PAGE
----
Let's take a look…

Second Round

Joejuan Williams

Vanderbilt CB Joejuan Williams

Justin Layne, Michigan State

Justin Layne was a four-star wide receiver recruit coming at a high school, but ended up becoming a three-year starter on the other side of the ball at cornerback during his time at Michigan State. He has tremendous ball skills due to his background at receiver and has the size and length (6'1", 192) Kris Richard covets in his defensive backs. He needs to continue to improve is overall technique, but he has Day 1 starting potential.

Joejuan Williams, Vanderbilt

Joejuan Williams was a two-year starter during his time at Vanderbilt and primarily played press and off-man coverage. At just a smidge under 6'4", Williams typically towers over the wide receivers he faces, which has allowed him to find success at this point because of his mere size and length. He has the skill set and athleticism to become an eventual starter in the NFL, but really needs to develop his mechanics and the mental side of his game a little more.

Third Round

Jamel Dean

Auburn CB Jamel Dean

Jamel Dean, Auburn

After overcoming three major knee injuries earlier in his career, Jamel Dean eventually became a two-year starter to finish his career at Auburn. He has elite size (6'1", 202), length (31 3/4" arms), and speed (4.3 40-yard dash), but his durability is a red flag moving forward. He also needs to play with a little better mean streak, especially in press man coverage. The talent is there though and he has a chance to develop into a really good starting CB if he can stay healthy.

Isaiah Johnson, Houston

Isaiah Johnson is another player with elite size (6'2", 208), length (33" arms), and speed (4.4 40-yard dash) at the cornerback position and is someone Kris Richard has met with and worked out on a number of occasions. Johnson was a former three-star wide receiver recruit coming out high school before making the switch to CB his final year in Houston. He played mostly bail technique for the Cougars and is still really raw as a CB prospect, but he has immense upside. He will likely need a year or two to further develop his craft before he can be relied upon.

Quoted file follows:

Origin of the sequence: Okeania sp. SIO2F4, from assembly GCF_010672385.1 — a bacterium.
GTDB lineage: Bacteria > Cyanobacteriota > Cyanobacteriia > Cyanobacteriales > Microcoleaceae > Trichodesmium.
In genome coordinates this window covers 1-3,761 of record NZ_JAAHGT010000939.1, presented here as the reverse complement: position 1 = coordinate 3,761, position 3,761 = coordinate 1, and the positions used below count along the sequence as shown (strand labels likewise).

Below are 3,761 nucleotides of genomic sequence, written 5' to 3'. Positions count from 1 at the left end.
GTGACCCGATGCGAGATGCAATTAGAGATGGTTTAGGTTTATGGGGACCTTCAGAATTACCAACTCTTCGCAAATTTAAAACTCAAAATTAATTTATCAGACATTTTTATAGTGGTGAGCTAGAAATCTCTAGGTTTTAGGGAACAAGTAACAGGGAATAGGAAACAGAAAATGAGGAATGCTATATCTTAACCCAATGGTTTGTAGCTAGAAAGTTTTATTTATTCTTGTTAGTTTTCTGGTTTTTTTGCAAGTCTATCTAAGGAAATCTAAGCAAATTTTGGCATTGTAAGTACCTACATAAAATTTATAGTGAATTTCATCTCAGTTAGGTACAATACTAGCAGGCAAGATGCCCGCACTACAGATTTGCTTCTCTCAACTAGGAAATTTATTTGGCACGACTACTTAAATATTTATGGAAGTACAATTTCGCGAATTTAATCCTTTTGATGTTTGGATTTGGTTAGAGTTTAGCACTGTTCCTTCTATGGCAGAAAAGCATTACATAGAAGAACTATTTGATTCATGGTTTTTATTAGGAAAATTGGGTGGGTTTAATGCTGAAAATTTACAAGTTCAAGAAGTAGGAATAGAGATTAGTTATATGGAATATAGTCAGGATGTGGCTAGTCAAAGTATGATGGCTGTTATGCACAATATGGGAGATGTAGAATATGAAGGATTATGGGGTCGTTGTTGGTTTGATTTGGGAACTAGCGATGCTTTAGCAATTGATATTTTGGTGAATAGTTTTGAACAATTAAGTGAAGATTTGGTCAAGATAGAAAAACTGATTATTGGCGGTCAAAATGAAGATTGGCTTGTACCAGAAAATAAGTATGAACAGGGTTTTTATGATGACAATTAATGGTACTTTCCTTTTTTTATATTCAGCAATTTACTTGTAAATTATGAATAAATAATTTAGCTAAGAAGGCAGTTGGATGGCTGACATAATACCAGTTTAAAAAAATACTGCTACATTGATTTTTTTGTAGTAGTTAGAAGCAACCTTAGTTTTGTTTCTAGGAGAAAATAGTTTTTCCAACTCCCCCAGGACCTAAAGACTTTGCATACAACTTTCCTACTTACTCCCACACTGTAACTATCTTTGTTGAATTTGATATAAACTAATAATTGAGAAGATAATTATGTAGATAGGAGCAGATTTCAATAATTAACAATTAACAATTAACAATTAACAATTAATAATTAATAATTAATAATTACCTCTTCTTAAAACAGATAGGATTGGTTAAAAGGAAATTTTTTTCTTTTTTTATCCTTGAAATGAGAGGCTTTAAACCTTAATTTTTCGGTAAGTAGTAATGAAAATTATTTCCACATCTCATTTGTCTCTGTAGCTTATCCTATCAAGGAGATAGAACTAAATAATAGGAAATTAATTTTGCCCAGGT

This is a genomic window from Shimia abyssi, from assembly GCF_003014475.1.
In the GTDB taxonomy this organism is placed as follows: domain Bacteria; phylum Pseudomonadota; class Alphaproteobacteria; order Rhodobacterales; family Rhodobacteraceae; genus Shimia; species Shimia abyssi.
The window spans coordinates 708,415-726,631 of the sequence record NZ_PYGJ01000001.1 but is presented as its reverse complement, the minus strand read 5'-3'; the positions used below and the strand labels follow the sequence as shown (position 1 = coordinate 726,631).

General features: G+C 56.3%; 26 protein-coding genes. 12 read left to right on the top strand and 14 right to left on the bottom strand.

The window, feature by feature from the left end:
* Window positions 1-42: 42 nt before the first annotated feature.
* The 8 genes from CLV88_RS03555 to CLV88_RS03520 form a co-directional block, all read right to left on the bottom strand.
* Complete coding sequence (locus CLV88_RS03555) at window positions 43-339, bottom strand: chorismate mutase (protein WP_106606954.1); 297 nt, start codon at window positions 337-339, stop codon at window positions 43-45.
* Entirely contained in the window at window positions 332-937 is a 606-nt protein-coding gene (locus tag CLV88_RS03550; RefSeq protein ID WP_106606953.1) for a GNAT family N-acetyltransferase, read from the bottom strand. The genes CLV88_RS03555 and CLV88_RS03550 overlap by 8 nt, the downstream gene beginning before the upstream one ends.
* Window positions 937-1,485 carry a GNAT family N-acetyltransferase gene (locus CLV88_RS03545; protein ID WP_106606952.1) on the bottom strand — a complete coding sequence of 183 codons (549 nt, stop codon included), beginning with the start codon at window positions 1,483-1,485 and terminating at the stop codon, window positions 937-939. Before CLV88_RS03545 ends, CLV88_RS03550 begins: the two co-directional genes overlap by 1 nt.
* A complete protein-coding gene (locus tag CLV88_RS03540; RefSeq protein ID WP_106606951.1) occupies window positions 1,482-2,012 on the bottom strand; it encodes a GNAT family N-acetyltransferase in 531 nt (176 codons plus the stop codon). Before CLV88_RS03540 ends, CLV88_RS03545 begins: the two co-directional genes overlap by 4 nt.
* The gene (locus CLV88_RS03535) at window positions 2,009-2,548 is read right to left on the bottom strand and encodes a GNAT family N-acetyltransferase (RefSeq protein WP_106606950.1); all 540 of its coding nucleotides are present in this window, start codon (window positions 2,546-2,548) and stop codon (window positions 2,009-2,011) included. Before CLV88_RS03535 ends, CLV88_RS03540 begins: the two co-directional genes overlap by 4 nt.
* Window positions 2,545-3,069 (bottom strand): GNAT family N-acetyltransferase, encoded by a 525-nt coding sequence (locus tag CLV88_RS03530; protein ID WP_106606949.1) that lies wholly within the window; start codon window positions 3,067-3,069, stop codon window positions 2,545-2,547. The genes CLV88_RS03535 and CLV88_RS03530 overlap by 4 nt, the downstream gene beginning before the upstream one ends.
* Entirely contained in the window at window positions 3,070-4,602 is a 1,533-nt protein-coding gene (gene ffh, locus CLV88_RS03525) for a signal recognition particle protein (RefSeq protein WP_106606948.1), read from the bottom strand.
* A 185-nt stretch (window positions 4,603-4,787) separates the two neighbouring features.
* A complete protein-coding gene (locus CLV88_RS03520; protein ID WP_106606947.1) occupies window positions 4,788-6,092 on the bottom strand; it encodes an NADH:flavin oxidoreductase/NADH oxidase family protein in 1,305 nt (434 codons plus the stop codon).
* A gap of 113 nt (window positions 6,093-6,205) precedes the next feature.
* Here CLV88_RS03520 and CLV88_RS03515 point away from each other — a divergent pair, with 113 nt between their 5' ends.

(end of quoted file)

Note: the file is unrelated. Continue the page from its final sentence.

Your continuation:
Fourth Round

Lonnie Johnson Jr.

Kentucky CB Lonnie Johnson Jr.

Lonnie Johnson Jr., Kentucky

There are actually three Kentucky defensive backs the Dallas Cowboys could target, but Lonnie Johnson Jr. is the top-ranked prospect so far. He has the size, length the Cowboys are looking for, but he really needs to refine just about every aspect of his game before he's ready to compete at the next level. He has tremendous instincts which has gotten him to this point, but he's going to have to develop both technically and mentally if he wants to find any kind of success in the NFL. All of the tools are there though.

Jordan Brown, South Dakota State

Jordan Brown was a three-year starter at South Dakota State, playing primarily press and off-man coverage. He has the size, length to play as a boundary corner in the NFL, but only has average top end speed. He is a competitor with a scrappy mentality that unfortunately runs a little hot and cold at times. He plays with good balance when making his transitions, which allows him to stick with receivers. Overall, he is a solid developmental mid-round pick with starting upside.

Fifth Round

Michael Jackson

Miami CB Michael Jackson

Michael Jackson, Miami

Michael Jackson was a two-year starter at Miami on the right side, playing mostly press man. He is a good-sized athlete with the kind of length and athleticism Kris Richard is looking for in his cornerbacks, but he has shown a tendency to struggle against savvy route runners. He's not the most fluid of athletes and will struggle in his transitions, so he might fit best in a defensive scheme that plays a lot of zone or cover 2.

Kris Boyd, Texas